More than 1,400 international food and drink companies gathered at London’s Excel for the 13th International Food and Drink Exhibition from 23-26 March. A number of companies used the show to launch new lines, while others were seeking a toehold in the UK or European markets. just-food.com’s Hugh Westbrook jostled his way through the crowds to try and find some unusual new products.
just-food.com did not look for new variations on old themes, of which there was an abundance. We were not interested in a new pasta sauce, a pungent new sausage or a new shape of bread. Instead we sought out products that were bringing something different to the market and were trying to define their own niche.
Some of this work had been done for us. As part of the Fresh Ideas @ IFE initiative, organisers had selected a dozen products from the many on offer for their specific innovative features. just-food checked these out and was particularly interested in three of them.
Dairy alternative milking profits
Austrian-developed dairy alternative Qimiq has been establishing itself across Europe and Asia and was using the show to increase its profile. Created as an ingredient, it is an alternative to milk, fat, cream and eggs and is described by the company as “the first patented dairy product in 30 years”.
UK sales director Martin Matthews explained to just-food.com that qimiq can be used in a range of sweet and savoury dishes, but that its 15% fat content made it healthier than cooking the dishes using conventional ingredients. The product is made of 99% half fat cream and 1% gelatine.
Other selling points include the fact that it is time-saving and can reduce costs. Little needs to be used in comparison to the ingredients it is replacing. Matthews also showed just-food.com a range of flavoured sauces which use qimiq as a base.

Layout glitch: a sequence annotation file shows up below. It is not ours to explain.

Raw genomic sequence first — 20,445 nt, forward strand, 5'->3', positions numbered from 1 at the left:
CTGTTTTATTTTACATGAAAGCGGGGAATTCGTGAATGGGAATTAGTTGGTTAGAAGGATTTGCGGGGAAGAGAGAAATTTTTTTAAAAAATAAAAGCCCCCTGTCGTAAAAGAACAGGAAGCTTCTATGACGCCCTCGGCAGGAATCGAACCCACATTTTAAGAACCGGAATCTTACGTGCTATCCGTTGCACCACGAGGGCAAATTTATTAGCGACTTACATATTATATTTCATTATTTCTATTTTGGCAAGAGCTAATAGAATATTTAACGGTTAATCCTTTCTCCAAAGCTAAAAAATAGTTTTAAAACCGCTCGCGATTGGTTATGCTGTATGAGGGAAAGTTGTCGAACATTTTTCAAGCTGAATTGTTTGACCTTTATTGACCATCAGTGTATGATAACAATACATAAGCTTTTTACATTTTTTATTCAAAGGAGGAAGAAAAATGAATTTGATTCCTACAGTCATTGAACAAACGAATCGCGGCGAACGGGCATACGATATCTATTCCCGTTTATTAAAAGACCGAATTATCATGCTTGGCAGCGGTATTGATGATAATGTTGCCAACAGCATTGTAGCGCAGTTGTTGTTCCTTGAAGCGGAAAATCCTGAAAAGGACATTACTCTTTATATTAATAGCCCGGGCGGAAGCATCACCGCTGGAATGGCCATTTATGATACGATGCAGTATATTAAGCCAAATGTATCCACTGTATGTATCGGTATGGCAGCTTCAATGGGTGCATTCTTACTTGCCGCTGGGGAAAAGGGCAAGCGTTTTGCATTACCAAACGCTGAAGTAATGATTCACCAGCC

From Africa to IFE – with an ethical dimension
One food marketing area which has seen little development is African-based products. African Farm products, made by Kikapu Ltd, may see that change. The company’s marula chutney was picked out by Fresh Ideas. Marula berries are better known for their place in liqueurs but they give the high-fruit content chutney an unusual flavour.
Director Nikunj Shah explained to just-food.com that Kikapu is about more than just the products. There is an ethical dimension to them as the company is dedicated to promoting sustainable farming methods in South Africa, and the way that the lines are produced is as vital as the products themselves.
Shah said that, unlike some fair trade schemes, it was vital to have a commercial component to a sustainable project in order for it to succeed.
Convenience with added spice
Another shortlisted item was Kitchen Guru’s new Indian spice pack. This simple but attractively packaged idea measures out the individual spices for cooking Indian dishes, and the packaging also contains the recipe. This does some of the work of pre-preparing but also allows consumers to do the cooking themselves. The range is complemented by pre-packed rice, sold together with the flavours it needs to make it a suitable accompaniment.